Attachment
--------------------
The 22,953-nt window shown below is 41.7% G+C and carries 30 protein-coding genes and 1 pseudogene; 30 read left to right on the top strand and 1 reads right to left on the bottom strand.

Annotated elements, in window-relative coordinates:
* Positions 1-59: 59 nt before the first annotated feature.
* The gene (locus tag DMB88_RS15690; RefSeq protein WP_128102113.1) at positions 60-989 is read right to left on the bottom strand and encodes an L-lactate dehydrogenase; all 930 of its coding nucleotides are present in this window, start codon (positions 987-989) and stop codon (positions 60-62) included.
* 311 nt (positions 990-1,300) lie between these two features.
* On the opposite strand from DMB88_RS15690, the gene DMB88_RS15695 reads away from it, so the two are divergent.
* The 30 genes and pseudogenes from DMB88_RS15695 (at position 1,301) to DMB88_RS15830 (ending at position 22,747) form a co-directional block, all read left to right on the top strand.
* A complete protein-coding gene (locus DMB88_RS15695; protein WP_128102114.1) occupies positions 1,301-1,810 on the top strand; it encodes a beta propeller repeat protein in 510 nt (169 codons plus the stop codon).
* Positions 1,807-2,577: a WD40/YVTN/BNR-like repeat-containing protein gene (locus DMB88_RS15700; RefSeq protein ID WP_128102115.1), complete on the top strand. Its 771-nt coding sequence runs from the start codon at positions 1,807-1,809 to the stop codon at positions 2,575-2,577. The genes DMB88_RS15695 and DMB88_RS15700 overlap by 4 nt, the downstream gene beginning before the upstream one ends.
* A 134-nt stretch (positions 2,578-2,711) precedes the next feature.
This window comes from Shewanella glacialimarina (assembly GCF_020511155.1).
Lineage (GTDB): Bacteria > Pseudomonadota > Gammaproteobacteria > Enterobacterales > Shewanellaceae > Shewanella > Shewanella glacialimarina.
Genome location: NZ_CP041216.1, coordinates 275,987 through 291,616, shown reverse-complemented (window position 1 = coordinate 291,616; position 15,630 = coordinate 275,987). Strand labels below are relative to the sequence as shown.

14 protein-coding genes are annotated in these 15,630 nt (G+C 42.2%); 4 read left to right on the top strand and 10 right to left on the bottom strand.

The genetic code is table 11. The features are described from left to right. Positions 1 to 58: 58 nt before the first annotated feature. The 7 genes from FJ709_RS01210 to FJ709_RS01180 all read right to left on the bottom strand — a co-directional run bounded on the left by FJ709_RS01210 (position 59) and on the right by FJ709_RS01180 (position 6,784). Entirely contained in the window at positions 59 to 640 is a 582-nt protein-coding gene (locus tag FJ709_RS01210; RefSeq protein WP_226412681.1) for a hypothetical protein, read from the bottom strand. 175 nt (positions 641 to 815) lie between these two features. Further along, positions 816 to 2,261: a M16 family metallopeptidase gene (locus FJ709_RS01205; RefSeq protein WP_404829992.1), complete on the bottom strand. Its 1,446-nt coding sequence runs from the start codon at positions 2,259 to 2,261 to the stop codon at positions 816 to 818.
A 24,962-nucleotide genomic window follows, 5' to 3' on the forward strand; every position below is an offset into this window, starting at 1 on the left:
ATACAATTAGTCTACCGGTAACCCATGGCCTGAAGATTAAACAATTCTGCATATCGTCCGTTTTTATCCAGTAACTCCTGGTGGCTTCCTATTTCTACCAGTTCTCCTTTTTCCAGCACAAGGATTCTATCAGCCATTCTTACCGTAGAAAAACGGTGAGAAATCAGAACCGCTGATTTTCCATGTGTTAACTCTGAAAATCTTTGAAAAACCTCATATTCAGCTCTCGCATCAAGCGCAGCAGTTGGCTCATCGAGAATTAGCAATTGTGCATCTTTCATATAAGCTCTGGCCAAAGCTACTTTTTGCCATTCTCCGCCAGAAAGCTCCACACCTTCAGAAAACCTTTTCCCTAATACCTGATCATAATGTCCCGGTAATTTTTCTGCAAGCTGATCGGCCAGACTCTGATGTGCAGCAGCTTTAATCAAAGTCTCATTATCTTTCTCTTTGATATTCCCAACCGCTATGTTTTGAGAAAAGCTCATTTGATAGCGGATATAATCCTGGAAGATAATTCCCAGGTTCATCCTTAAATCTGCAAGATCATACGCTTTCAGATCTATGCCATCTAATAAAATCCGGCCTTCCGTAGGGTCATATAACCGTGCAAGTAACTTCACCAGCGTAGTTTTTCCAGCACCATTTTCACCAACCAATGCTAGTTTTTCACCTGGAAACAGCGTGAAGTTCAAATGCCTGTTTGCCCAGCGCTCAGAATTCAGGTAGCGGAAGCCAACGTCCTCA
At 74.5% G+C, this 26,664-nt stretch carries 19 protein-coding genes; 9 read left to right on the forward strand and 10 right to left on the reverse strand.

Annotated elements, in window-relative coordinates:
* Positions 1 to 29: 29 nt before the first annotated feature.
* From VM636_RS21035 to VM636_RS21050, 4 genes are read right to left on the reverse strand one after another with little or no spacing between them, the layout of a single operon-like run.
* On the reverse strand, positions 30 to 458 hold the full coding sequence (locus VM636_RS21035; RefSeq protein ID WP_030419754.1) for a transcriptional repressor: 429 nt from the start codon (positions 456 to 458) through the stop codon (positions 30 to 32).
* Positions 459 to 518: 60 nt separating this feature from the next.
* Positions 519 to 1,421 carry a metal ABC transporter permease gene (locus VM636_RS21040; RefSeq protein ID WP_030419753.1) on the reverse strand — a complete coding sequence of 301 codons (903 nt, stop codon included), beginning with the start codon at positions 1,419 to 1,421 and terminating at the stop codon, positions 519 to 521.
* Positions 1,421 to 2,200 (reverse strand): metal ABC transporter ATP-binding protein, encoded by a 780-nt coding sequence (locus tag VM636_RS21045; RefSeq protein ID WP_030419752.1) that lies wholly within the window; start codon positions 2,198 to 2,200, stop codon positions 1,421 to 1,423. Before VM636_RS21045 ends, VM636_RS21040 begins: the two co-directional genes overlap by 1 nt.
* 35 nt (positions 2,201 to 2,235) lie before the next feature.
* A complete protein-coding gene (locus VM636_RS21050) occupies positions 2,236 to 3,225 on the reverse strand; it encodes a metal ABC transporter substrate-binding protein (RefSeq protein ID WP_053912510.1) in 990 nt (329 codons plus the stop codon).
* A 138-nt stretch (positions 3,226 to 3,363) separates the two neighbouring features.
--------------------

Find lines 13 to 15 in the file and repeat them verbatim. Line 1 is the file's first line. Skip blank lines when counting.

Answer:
Genome location: NZ_CP041216.1, coordinates 275,987 through 291,616, shown reverse-complemented (window position 1 = coordinate 291,616; position 15,630 = coordinate 275,987). Strand labels below are relative to the sequence as shown.

14 protein-coding genes are annotated in these 15,630 nt (G+C 42.2%); 4 read left to right on the top strand and 10 right to left on the bottom strand.

The genetic code is table 11. The features are described from left to right. Positions 1 to 58: 58 nt before the first annotated feature. The 7 genes from FJ709_RS01210 to FJ709_RS01180 all read right to left on the bottom strand — a co-directional run bounded on the left by FJ709_RS01210 (position 59) and on the right by FJ709_RS01180 (position 6,784). Entirely contained in the window at positions 59 to 640 is a 582-nt protein-coding gene (locus tag FJ709_RS01210; RefSeq protein WP_226412681.1) for a hypothetical protein, read from the bottom strand. 175 nt (positions 641 to 815) lie between these two features. Further along, positions 816 to 2,261: a M16 family metallopeptidase gene (locus FJ709_RS01205; RefSeq protein WP_404829992.1), complete on the bottom strand. Its 1,446-nt coding sequence runs from the start codon at positions 2,259 to 2,261 to the stop codon at positions 816 to 818.